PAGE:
The Fellblade Super-Heavy Tank is a Space Marine tank based on the Baneblade chassis, used during the Horus Heresy. Like the Predator Tanks of that era, it has a bubble-top turret (like the T-55 and any later Soviet tanks), though it also built with a more durable internal structure and power plant (apparently, it took nearly thirty thousand years to get the secrets of arc reactor technology from Stark Industries). This tank, along with many other tank classes during the Great Crusade, was equipped with a Flare Shield. This is basically the E-Web from Babylon 5; it reduces the energy (kinetic or otherwise) from concentrated strikes and it spreads any damage out across the armor and shields. It's a lot more potent than it sounds (seriously, think about it - the reason the bullets and weapons generally work at all is by focusing energy onto very small points. It takes a lot of energy to punch through solid metal, but you generally only need to bust through a small area of it to deliver murder to the delicious squishy internals. The smaller the area you can deliver force to the lower energy needed to reach punch through because that's how pressure works, force over area. So if the shielding can increase the effective surface area of projectiles even by small amounts it hugely decreases the rounds ability to punch through armor.)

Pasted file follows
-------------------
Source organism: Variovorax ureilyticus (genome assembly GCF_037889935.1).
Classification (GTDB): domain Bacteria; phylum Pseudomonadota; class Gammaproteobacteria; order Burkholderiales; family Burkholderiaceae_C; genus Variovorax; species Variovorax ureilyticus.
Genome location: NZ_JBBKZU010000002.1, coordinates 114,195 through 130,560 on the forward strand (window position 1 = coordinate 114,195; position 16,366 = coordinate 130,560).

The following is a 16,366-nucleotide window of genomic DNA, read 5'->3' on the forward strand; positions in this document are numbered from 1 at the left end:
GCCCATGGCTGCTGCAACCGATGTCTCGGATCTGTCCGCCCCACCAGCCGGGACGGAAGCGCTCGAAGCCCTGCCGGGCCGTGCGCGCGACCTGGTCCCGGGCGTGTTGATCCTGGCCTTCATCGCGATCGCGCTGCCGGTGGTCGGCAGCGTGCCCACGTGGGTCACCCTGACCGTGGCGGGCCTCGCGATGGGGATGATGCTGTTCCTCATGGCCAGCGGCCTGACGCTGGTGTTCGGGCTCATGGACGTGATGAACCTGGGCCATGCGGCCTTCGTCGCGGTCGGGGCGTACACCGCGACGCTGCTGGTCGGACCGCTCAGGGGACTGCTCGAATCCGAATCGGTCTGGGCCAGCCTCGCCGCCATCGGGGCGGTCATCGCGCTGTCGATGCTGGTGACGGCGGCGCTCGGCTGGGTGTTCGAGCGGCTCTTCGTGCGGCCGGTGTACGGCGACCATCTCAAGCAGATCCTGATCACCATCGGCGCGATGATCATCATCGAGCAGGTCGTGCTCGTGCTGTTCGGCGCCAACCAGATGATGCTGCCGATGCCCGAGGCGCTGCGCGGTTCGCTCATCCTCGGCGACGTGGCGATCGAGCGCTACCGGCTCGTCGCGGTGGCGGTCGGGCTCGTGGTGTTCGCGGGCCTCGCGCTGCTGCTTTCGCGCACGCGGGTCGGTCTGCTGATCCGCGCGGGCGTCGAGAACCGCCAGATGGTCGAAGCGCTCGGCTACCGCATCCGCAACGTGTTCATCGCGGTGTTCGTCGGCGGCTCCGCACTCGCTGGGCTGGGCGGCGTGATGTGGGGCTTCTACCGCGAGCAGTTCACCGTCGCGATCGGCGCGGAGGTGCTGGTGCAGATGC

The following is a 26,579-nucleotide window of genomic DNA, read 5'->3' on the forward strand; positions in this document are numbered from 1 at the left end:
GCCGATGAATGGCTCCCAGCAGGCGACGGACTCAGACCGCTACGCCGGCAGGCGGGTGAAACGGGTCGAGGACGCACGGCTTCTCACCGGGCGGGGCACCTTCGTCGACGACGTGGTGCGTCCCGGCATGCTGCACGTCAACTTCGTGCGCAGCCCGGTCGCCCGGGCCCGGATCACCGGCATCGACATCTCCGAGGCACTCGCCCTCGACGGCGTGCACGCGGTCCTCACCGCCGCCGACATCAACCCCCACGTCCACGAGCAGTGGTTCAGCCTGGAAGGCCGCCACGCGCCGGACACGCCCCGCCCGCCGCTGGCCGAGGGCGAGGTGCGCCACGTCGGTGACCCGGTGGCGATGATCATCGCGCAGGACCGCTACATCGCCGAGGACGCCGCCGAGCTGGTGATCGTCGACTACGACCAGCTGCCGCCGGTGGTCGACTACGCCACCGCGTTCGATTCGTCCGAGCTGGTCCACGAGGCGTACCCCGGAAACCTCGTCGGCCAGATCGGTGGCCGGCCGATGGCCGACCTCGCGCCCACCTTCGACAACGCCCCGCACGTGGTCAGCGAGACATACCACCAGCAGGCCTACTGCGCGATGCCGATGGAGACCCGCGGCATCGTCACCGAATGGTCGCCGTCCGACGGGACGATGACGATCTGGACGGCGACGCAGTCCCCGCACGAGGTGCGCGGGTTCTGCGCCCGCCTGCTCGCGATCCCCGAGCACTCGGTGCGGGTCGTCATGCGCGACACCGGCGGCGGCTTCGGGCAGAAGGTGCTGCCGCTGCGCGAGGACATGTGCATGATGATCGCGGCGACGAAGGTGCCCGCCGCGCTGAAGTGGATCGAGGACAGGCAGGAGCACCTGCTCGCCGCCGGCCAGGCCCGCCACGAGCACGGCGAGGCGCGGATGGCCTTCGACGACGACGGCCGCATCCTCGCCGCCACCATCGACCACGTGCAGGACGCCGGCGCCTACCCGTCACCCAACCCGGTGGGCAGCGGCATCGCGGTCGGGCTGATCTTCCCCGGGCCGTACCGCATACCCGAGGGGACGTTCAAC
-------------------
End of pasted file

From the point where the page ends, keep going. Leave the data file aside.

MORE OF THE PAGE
On the other hand, you might have been here looking for the other Warhammer item of note by this name, the legendary warpstone-gromril blade of the Skaven that was used to fell Nagash. See the bottom of the page instead.
Model and Rules
Games Workshop first released rules for Space Marine super-heavy tanks in a White Dwarf expansion to Space Marine (the game that later became Epic); these were the Glaive, the equivalent of the Baneblade, and the Falchion, a Shadowsword equivalent.
The Fellblade name first appeared in the Horus Heresy collectible card game, around the year 2005, though it would not receive rules until after the release of Apocalypse in 2007; inspired by the inclusion of Baneblades and other super-heavy vehicles in 28mm-scale Warhammer 40,000 games, Bell of Lost Souls wrote a datasheet for the Fellblade, based on the Baneblade datasheet. It was generally well-received.
Around 2010, some guy called Machinator wrote updated rules for four Fellblade variants - the Glaive, the Lance (anti-tank las/plas variant), the Broadsword (anti-infantry/fast dakka/flamer variant), and the Warmaul (anti-fortification giant Demolisher Cannon variant). He did this partially because it's cool, and partially to sell bits from his eBay store.
In 2012, Forge World released a line of books and models tying into the Horus Heresy era, and the Fellblade is part of their first wave of models, coinciding with the release of the first book, Betrayal. It looks like a Baneblade with smooth sides and a larger engine (presumably representing the ceramite armor and arc reactor, respectively), topped with a monster Deimos Predator Tank turret with a twin-linked rape cannon on the top. And that's in addition to the hull Demolisher Cannon, the twin-linked hull heavy bolters, and the two quad lascannon batteries (just like ones on the Spartan Assault Tank), for a total of THIRTEEN BARRELS OF HELL (all for only 25 points more than a vanilla Baneblade, if you don't spring for the +1 BS upgrade). If that's still not enough guns, it can also be outfitted with hull-mounted Combi-weapons, a Havoc Missile Launcher, and a Hunter-Killer Missile Launcher. Marine fanboys everywhere wet their pants.